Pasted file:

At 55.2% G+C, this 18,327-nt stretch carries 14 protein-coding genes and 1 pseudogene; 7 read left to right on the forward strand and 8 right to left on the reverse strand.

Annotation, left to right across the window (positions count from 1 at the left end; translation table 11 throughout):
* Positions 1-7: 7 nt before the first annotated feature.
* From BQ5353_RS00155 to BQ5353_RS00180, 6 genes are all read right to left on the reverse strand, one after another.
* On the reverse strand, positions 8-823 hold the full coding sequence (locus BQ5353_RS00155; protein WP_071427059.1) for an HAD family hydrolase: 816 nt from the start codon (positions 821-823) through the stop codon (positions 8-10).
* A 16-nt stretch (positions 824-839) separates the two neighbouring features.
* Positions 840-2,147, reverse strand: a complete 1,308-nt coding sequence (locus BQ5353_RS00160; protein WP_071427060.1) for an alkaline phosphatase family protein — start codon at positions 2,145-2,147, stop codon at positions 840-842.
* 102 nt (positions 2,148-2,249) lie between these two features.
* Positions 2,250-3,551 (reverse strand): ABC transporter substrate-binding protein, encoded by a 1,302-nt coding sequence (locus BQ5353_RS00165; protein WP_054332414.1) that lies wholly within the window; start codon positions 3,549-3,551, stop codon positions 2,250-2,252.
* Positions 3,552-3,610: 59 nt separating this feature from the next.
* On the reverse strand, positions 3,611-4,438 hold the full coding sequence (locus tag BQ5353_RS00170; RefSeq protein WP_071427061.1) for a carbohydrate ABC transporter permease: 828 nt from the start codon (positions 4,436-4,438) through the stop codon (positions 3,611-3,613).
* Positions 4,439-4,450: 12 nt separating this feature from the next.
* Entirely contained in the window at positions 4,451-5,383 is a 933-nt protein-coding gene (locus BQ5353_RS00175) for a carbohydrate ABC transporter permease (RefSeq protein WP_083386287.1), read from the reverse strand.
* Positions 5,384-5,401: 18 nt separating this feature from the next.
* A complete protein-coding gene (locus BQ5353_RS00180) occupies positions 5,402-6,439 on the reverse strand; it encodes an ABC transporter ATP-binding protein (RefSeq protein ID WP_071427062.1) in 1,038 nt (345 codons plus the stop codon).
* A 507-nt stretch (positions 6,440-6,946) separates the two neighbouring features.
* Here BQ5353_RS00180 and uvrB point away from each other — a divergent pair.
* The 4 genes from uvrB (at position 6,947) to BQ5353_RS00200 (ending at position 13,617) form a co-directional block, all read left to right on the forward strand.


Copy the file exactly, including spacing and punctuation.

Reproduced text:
At 55.2% G+C, this 18,327-nt stretch carries 14 protein-coding genes and 1 pseudogene; 7 read left to right on the forward strand and 8 right to left on the reverse strand.

Annotation, left to right across the window (positions count from 1 at the left end; translation table 11 throughout):
* Positions 1-7: 7 nt before the first annotated feature.
* From BQ5353_RS00155 to BQ5353_RS00180, 6 genes are all read right to left on the reverse strand, one after another.
* On the reverse strand, positions 8-823 hold the full coding sequence (locus BQ5353_RS00155; protein WP_071427059.1) for an HAD family hydrolase: 816 nt from the start codon (positions 821-823) through the stop codon (positions 8-10).
* A 16-nt stretch (positions 824-839) separates the two neighbouring features.
* Positions 840-2,147, reverse strand: a complete 1,308-nt coding sequence (locus BQ5353_RS00160; protein WP_071427060.1) for an alkaline phosphatase family protein — start codon at positions 2,145-2,147, stop codon at positions 840-842.
* 102 nt (positions 2,148-2,249) lie between these two features.
* Positions 2,250-3,551 (reverse strand): ABC transporter substrate-binding protein, encoded by a 1,302-nt coding sequence (locus BQ5353_RS00165; protein WP_054332414.1) that lies wholly within the window; start codon positions 3,549-3,551, stop codon positions 2,250-2,252.
* Positions 3,552-3,610: 59 nt separating this feature from the next.
* On the reverse strand, positions 3,611-4,438 hold the full coding sequence (locus tag BQ5353_RS00170; RefSeq protein WP_071427061.1) for a carbohydrate ABC transporter permease: 828 nt from the start codon (positions 4,436-4,438) through the stop codon (positions 3,611-3,613).
* Positions 4,439-4,450: 12 nt separating this feature from the next.
* Entirely contained in the window at positions 4,451-5,383 is a 933-nt protein-coding gene (locus BQ5353_RS00175) for a carbohydrate ABC transporter permease (RefSeq protein WP_083386287.1), read from the reverse strand.
* Positions 5,384-5,401: 18 nt separating this feature from the next.
* A complete protein-coding gene (locus BQ5353_RS00180) occupies positions 5,402-6,439 on the reverse strand; it encodes an ABC transporter ATP-binding protein (RefSeq protein ID WP_071427062.1) in 1,038 nt (345 codons plus the stop codon).
* A 507-nt stretch (positions 6,440-6,946) separates the two neighbouring features.
* Here BQ5353_RS00180 and uvrB point away from each other — a divergent pair.
* The 4 genes from uvrB (at position 6,947) to BQ5353_RS00200 (ending at position 13,617) form a co-directional block, all read left to right on the forward strand.